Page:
A night of heartfelt moments

The stage - if you can call a patchwork of six-inch risers a stage - was set up in the school's "gymteria," a room that is part gymnasium, part cafeteria. A computer cart covered with a white paper tablecloth served as a diploma table. There seemed to be no rhyme or reason to the colors of caps and gowns worn by the graduates.

But none of that mattered.


The hundreds of parents and cousins, aunts and uncles, siblings, teachers and counselors who crowded into the Gateway School on Tuesday night came for one reason: to see 24 students - many of whom never expected to make it through high school - receive diplomas.

"I was never into the school thing. I dropped out in 10th grade. I failed 11th grade. I didn't think I'd ever graduate," said Tara Creamer, 18, who says she was kicked out of North Carroll Middle School for shoving a teacher. "It feels great to be here."


Tara was one of 24 students participating in graduation ceremonies at Gateway, Carroll County's alternative school for middle and high school students serving extended suspensions or struggling with learning disabilities or behavioral and emotional problems. A record 32 students earned diplomas this year, the school's first in a $5.4 million building outside Westminster.

Graduations can be raucous occasions with parents whooping and cheering their children and with students high-fiving and catcalling their friends. Gateway's commencement was no different in this respect.

But during a ceremony in which Gateway staff members shared a few stories about each graduate, there were far more heartfelt moments than typically seen at traditional high school graduations, longtime educators said.

Janice Moore, a crisis and guidance counselor, stepped down from the stage and sought out Frank Douma's mother in the audience to deliver the diploma that Frank said he would not have earned without his mom's persistent prodding.

Instructional assistant Kelly Garvick fought back tears as she summoned Rachel Hill to the stage to receive a "star volunteer" pin for completing 416 hours of community service - and that was before she voluntarily toted home the box of graduation programs to assemble and staple on her own.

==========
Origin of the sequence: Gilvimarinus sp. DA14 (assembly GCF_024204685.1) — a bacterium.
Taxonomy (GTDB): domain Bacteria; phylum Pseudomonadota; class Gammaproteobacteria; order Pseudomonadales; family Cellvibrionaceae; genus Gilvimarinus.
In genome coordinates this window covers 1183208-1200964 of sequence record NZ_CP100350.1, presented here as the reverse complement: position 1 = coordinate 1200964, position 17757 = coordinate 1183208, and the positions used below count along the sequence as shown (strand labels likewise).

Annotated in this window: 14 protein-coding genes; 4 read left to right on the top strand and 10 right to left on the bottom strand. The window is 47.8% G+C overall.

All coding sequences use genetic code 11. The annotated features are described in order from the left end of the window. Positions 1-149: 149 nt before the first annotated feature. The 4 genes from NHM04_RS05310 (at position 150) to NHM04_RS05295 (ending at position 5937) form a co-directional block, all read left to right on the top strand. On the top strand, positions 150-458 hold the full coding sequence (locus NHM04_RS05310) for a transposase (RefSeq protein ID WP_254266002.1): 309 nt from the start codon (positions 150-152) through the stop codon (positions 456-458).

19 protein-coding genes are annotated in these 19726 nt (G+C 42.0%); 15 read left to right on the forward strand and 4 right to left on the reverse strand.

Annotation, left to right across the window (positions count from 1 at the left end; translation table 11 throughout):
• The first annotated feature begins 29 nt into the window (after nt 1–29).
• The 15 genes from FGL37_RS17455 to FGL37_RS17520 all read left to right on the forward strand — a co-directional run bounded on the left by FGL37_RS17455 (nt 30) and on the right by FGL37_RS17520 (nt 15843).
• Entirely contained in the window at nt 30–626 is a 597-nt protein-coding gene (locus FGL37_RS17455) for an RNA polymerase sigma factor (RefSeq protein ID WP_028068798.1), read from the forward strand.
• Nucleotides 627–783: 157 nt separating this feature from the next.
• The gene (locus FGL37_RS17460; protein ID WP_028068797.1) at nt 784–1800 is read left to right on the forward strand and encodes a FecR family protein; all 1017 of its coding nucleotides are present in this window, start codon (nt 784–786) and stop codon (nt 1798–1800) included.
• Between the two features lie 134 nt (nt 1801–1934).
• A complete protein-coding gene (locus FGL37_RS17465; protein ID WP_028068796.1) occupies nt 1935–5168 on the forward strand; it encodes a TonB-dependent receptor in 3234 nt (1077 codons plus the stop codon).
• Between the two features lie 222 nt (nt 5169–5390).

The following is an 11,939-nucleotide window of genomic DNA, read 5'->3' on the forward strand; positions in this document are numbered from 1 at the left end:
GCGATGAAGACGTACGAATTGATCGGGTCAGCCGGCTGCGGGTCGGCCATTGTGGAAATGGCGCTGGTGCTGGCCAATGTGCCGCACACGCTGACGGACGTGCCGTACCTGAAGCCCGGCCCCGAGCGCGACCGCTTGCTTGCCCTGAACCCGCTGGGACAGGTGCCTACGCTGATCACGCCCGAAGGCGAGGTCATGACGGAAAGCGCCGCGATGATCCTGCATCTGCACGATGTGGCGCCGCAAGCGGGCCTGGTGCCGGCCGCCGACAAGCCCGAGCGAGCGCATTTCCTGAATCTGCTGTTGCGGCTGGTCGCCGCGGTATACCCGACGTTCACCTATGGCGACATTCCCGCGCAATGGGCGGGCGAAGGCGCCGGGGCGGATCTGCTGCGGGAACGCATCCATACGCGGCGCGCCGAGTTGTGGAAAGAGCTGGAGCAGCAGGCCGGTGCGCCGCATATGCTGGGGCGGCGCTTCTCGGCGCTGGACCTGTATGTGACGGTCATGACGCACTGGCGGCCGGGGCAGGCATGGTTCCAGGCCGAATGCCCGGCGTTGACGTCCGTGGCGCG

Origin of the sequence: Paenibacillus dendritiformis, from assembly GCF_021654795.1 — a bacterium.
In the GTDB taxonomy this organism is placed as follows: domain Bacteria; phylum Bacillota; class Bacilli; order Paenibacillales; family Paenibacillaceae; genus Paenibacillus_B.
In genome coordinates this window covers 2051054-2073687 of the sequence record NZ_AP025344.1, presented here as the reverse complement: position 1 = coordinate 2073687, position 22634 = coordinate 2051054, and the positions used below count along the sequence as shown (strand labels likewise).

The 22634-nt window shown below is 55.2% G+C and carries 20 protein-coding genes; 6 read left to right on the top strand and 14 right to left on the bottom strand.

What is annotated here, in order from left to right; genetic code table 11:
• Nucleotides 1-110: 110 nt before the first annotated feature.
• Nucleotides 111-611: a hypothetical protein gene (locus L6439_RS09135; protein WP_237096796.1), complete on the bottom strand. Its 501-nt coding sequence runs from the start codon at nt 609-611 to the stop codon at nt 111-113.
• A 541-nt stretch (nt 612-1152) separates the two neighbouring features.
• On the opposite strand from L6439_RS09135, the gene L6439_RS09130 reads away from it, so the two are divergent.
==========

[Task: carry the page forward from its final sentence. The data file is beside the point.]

Audience members applauded wildly after English teacher Dottie Piper introduced Kimberly Reckord, 17, who she said was sent to Gateway for skipping school and failing grades. Kym earned her diploma a year ahead of schedule, having produced "commendable attendance" and "no grade on a report card less than an A," Piper said.

Moore had to pause a number of times to compose herself - prompting students to shout out expressions of affection for her - while trying to describe the significance of Chris Poletynski graduating.

"I have had the privilege of watching Chris overcome many hurdles, some admittedly of his own doing and others that were placed in his path," she said. "I will never forget how you called about your very first full-time job and how proud you looked trying on your cap."


Carrell Wright, 18, said he could not have been happier to graduate.

"It means the world to be here tonight because nobody in my family has graduated in a long time," said Carrell, known for his loud outfits and the moped he rode to school in every kind of weather. "I'm the first notch in the belt going in the right direction."

This year's graduates include boys who spent time in juvenile detention facilities for stealing cars, using and selling drugs or assault. But also in the same school as students considered the most violent and disruptive in the Carroll County school system are those who asked to be transferred to Gateway because they felt isolated or bullied at other schools.

The night's festivities served as something of a reunion for graduating seniors who finished their classes in January and those who attended school through this week. Gathering in Piper's room an hour before graduation, students pored over Gateway yearbooks, low-tech, 60-page volumes filled with black and white photographs on matte paper. And they talked about the jobs they have and the jobs they hope to get.

"The easy part's done," Robert Forrest told his classmates during one of three student commencement addresses. "The hard part's livin'. Jobs, families and yes, bills, that's the hard part. But now that we have a diploma, that should be a little easier."